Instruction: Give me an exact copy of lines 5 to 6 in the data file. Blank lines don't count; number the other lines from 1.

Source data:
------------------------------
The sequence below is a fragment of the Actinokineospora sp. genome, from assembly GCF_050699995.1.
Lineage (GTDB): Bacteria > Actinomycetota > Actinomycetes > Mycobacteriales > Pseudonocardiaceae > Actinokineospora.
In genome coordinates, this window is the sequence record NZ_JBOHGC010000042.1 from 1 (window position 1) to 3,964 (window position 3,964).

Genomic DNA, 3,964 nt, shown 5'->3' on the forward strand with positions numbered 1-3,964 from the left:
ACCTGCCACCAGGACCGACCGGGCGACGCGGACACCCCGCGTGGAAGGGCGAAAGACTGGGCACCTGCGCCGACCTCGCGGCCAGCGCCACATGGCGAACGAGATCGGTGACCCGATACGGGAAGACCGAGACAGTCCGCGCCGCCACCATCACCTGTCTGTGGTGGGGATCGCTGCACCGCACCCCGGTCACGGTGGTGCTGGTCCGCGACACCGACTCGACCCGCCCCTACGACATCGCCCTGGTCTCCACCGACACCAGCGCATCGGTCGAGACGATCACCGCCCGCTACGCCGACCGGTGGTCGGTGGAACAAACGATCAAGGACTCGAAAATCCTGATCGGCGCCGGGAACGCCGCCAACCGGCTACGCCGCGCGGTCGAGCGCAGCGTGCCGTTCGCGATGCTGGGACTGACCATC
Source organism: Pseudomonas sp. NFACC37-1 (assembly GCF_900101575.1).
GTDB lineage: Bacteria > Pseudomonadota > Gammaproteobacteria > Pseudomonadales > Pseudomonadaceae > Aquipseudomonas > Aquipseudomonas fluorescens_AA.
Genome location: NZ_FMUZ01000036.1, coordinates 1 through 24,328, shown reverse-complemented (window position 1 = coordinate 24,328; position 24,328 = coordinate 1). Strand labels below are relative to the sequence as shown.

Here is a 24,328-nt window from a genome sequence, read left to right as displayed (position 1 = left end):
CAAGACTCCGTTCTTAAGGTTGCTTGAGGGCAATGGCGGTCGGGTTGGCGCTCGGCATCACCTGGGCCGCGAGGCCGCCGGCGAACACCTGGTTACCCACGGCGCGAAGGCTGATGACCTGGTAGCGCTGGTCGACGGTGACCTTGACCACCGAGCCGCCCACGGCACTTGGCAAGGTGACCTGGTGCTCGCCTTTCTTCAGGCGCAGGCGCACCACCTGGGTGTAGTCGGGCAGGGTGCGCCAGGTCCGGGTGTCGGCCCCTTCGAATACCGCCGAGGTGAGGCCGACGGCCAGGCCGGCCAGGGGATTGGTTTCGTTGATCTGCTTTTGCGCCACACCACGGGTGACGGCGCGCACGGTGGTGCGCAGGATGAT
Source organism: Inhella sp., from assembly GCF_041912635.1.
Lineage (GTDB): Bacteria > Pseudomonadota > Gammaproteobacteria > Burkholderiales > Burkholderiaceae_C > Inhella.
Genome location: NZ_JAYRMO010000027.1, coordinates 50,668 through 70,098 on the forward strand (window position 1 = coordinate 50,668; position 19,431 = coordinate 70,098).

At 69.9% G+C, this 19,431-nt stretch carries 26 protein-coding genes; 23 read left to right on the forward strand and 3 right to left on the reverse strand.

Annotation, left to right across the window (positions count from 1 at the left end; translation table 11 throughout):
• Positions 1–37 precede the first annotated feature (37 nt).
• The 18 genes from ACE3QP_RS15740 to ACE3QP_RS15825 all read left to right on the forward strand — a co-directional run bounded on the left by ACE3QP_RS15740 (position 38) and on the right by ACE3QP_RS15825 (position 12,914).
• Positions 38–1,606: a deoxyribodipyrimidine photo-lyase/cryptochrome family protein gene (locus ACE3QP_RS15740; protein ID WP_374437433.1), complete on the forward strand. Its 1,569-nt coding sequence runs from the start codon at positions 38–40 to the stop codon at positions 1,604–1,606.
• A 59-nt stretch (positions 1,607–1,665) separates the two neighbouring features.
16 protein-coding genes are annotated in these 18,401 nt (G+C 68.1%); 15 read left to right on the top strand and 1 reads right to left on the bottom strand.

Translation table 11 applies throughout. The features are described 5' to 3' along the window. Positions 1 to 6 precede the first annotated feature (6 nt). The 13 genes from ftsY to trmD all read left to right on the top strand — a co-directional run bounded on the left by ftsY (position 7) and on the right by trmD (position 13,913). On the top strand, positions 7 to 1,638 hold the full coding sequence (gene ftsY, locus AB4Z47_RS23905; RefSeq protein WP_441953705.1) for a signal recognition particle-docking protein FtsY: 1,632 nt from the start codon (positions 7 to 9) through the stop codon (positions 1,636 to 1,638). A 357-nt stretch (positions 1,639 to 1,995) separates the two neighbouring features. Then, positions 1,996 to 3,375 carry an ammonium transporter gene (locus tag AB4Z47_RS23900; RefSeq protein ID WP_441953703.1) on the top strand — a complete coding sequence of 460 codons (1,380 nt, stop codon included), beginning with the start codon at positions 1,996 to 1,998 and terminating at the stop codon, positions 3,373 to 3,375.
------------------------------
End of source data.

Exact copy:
ACCTGCCACCAGGACCGACCGGGCGACGCGGACACCCCGCGTGGAAGGGCGAAAGACTGGGCACCTGCGCCGACCTCGCGGCCAGCGCCACATGGCGAACGAGATCGGTGACCCGATACGGGAAGACCGAGACAGTCCGCGCCGCCACCATCACCTGTCTGTGGTGGGGATCGCTGCACCGCACCCCGGTCACGGTGGTGCTGGTCCGCGACACCGACTCGACCCGCCCCTACGACATCGCCCTGGTCTCCACCGACACCAGCGCATCGGTCGAGACGATCACCGCCCGCTACGCCGACCGGTGGTCGGTGGAACAAACGATCAAGGACTCGAAAATCCTGATCGGCGCCGGGAACGCCGCCAACCGGCTACGCCGCGCGGTCGAGCGCAGCGTGCCGTTCGCGATGCTGGGACTGACCATC
Source organism: Pseudomonas sp. NFACC37-1 (assembly GCF_900101575.1).